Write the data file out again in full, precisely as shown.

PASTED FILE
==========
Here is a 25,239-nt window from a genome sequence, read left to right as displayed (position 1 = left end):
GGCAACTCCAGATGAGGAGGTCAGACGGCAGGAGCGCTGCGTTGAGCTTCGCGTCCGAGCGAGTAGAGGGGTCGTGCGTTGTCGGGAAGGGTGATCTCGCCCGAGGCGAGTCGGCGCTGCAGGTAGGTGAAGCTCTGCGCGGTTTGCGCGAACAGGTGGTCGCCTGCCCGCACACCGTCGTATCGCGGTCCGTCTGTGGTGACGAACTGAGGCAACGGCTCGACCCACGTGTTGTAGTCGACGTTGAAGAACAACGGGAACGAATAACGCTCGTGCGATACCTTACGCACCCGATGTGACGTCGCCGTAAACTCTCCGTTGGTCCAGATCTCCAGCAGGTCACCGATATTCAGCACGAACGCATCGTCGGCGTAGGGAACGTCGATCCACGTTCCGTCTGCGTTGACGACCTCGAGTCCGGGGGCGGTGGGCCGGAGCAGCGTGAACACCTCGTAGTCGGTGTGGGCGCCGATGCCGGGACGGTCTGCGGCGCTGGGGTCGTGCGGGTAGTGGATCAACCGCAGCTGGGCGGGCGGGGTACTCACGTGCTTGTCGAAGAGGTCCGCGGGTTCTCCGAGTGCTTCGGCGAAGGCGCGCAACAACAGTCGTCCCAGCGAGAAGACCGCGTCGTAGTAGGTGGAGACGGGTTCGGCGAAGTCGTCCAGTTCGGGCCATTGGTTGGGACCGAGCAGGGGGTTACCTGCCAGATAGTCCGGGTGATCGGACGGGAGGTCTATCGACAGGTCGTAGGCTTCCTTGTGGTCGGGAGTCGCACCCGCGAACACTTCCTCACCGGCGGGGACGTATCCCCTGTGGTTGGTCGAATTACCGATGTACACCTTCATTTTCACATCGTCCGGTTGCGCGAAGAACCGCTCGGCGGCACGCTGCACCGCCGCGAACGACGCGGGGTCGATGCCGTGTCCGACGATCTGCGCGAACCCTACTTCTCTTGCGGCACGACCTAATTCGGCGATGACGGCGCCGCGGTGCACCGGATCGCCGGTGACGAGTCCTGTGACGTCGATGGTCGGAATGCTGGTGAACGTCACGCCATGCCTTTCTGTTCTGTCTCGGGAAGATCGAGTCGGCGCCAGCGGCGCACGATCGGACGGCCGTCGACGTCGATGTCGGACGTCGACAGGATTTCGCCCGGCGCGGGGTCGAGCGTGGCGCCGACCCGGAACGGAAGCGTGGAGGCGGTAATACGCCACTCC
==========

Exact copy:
Here is a 25,239-nt window from a genome sequence, read left to right as displayed (position 1 = left end):
GGCAACTCCAGATGAGGAGGTCAGACGGCAGGAGCGCTGCGTTGAGCTTCGCGTCCGAGCGAGTAGAGGGGTCGTGCGTTGTCGGGAAGGGTGATCTCGCCCGAGGCGAGTCGGCGCTGCAGGTAGGTGAAGCTCTGCGCGGTTTGCGCGAACAGGTGGTCGCCTGCCCGCACACCGTCGTATCGCGGTCCGTCTGTGGTGACGAACTGAGGCAACGGCTCGACCCACGTGTTGTAGTCGACGTTGAAGAACAACGGGAACGAATAACGCTCGTGCGATACCTTACGCACCCGATGTGACGTCGCCGTAAACTCTCCGTTGGTCCAGATCTCCAGCAGGTCACCGATATTCAGCACGAACGCATCGTCGGCGTAGGGAACGTCGATCCACGTTCCGTCTGCGTTGACGACCTCGAGTCCGGGGGCGGTGGGCCGGAGCAGCGTGAACACCTCGTAGTCGGTGTGGGCGCCGATGCCGGGACGGTCTGCGGCGCTGGGGTCGTGCGGGTAGTGGATCAACCGCAGCTGGGCGGGCGGGGTACTCACGTGCTTGTCGAAGAGGTCCGCGGGTTCTCCGAGTGCTTCGGCGAAGGCGCGCAACAACAGTCGTCCCAGCGAGAAGACCGCGTCGTAGTAGGTGGAGACGGGTTCGGCGAAGTCGTCCAGTTCGGGCCATTGGTTGGGACCGAGCAGGGGGTTACCTGCCAGATAGTCCGGGTGATCGGACGGGAGGTCTATCGACAGGTCGTAGGCTTCCTTGTGGTCGGGAGTCGCACCCGCGAACACTTCCTCACCGGCGGGGACGTATCCCCTGTGGTTGGTCGAATTACCGATGTACACCTTCATTTTCACATCGTCCGGTTGCGCGAAGAACCGCTCGGCGGCACGCTGCACCGCCGCGAACGACGCGGGGTCGATGCCGTGTCCGACGATCTGCGCGAACCCTACTTCTCTTGCGGCACGACCTAATTCGGCGATGACGGCGCCGCGGTGCACCGGATCGCCGGTGACGAGTCCTGTGACGTCGATGGTCGGAATGCTGGTGAACGTCACGCCATGCCTTTCTGTTCTGTCTCGGGAAGATCGAGTCGGCGCCAGCGGCGCACGATCGGACGGCCGTCGACGTCGATGTCGGACGTCGACAGGATTTCGCCCGGCGCGGGGTCGAGCGTGGCGCCGACCCGGAACGGAAGCGTGGAGGCGGTAATACGCCACTCC